In the Green House model, caregivers are called shahbaz (plural shahbazan), a Persian word meaning “royal falcon” from an old story about a magic bird that takes care of a village. They cook and provide housekeeping and laundry services, but will also deliver a different standard of care than the average assisted living home.  

Across the street at the Crandall Center, TMSP is also preparing to open its commercial kitchen to prepare meals for a new snack bar and home delivery to elders. Nutrition Director Carolyn Benepe is in charge of that, as well as supervising meals prepared in the Village.

“We’re ready to go,” she said. “I just hired a kitchen assistant, and we already have 12 volunteers who want to be the people in the snack bar. Because I’m a dietician it’s going to be kind of healthy, but more delicious than anything else.”

The south room of the Crandall Center has a snack bar and large sitting area that will be open to the public from 10 a.m. to 4 p.m. every weekday, once it passes the last inspection. 

“We’re going to have breakfast cookies, yogurt parfaits and smoothies, but smaller sizes than you’d find in other places, more portioned for the older adult,” Benepe said. “Once a month we’ll have brunch and bingo to start, and then by fall we’ll probably have it every Monday because that’s the day of the week our other senior center (KP Community Services) does not have a meal.”

The kitchens in the Village will follow a menu plan that can evolve with resident input, she said.

“We’re getting the shahbazan ready to make meals right there in the home in real time, every day, cooking for 15 people,” she said. “We hope the food will have the reputation of being excellent.”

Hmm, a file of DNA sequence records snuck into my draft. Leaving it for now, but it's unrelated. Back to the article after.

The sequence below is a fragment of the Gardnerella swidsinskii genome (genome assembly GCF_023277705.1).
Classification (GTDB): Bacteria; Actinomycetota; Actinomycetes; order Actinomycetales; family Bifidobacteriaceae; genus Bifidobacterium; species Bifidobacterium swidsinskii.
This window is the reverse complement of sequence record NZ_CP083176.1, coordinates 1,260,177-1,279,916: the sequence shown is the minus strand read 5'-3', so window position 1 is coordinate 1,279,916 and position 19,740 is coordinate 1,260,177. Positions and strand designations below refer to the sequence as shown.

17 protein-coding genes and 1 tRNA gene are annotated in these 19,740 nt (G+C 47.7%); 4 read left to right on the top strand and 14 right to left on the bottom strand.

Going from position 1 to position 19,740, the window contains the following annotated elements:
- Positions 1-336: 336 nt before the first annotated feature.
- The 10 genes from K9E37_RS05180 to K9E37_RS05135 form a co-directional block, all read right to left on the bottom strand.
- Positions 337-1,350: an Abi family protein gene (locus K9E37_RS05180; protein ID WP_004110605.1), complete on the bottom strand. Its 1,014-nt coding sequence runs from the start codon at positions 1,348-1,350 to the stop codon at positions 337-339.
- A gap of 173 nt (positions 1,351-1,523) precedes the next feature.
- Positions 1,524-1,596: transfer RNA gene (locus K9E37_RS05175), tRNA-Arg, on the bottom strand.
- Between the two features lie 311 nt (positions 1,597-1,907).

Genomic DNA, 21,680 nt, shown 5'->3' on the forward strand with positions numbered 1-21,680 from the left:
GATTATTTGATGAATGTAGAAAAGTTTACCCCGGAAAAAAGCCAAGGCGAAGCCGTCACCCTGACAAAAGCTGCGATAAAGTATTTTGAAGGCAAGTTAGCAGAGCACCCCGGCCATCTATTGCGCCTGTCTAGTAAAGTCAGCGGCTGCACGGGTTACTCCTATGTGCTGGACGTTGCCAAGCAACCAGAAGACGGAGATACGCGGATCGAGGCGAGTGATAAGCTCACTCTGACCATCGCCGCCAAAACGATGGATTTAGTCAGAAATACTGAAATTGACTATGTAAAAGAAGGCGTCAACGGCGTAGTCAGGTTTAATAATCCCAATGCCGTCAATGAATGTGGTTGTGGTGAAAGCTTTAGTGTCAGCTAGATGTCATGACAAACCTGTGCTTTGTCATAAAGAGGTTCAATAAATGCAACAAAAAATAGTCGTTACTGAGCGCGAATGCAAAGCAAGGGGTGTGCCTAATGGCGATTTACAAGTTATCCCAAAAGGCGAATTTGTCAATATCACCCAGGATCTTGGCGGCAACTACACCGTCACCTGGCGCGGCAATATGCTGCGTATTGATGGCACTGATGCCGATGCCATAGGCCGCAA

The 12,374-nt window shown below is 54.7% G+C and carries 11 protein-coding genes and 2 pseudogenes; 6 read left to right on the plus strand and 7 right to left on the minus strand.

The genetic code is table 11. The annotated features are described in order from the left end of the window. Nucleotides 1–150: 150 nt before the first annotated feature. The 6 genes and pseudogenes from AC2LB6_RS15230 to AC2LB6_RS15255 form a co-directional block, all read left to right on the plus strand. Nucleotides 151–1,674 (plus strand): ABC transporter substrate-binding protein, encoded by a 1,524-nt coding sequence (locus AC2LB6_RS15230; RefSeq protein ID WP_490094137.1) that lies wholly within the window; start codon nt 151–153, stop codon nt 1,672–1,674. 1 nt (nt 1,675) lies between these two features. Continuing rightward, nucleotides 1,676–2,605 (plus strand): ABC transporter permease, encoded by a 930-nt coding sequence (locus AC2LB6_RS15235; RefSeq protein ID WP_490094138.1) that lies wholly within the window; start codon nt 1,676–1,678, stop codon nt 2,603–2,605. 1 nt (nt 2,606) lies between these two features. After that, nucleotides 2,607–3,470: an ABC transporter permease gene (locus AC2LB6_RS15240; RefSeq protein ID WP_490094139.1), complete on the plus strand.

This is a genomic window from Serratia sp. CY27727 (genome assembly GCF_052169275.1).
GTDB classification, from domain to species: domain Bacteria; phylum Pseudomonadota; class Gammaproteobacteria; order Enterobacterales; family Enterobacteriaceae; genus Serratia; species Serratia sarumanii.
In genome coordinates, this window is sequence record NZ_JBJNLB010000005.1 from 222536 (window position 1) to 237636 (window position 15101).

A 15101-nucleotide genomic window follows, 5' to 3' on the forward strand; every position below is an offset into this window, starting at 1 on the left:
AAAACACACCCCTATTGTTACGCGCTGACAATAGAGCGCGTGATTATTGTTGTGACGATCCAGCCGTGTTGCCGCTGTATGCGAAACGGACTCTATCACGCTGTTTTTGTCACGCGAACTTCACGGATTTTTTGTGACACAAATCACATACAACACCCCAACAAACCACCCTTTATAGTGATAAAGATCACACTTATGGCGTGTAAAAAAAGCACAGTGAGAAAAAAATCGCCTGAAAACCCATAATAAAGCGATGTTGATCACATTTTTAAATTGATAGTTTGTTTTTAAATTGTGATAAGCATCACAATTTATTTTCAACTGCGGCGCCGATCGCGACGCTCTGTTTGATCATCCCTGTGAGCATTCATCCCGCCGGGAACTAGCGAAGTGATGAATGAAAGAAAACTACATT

Residents can work in their home kitchen too, such as by setting or clearing tables or making their favorite recipes, “if they get their food handler’s card, which is easy,” Benepe said. “We’re just there to assist, and they get a lot more say in what the meals are because we’ll meet as a group and talk about what they want.” 

Before moving to Vaughn two years ago, Benepe worked for years as a senior center director and as a dietician for a Green House home in Wyoming.

“My dad spent the last year and a half of his life there,” she said. “I couldn’t believe that where I had just moved to here had this same cool thing happening. Just being in this space is such a special feeling of home.”

“I can’t wait for the people to move in so I can do my job,” said Cindy Wilkerson, one of the new shahbaz. She has been a certified home health aide for over a decade.

“Usually the approach is basically skills, how to deal with people’s bodies,” she said. “Here, we empower our elders to do the best that they still can with dignity, respect and privacy.”

That can be as simple as respecting an elder’s wishes about their own schedule. 

“With an institution, you’re told, ‘Go give Mr. Jones a bath,’ ” Wilkerson said. “Well, maybe Mr. Jones doesn’t want a bath right then. Fine, we’ll do it when he wants. He doesn’t want to get up for breakfast at 8 a.m.? Fine, we’ll have a breakfast waiting for him when he does get up. 

“And they are not referred to as patients or residents or clients, they are our elders. It’s a great concept,” she said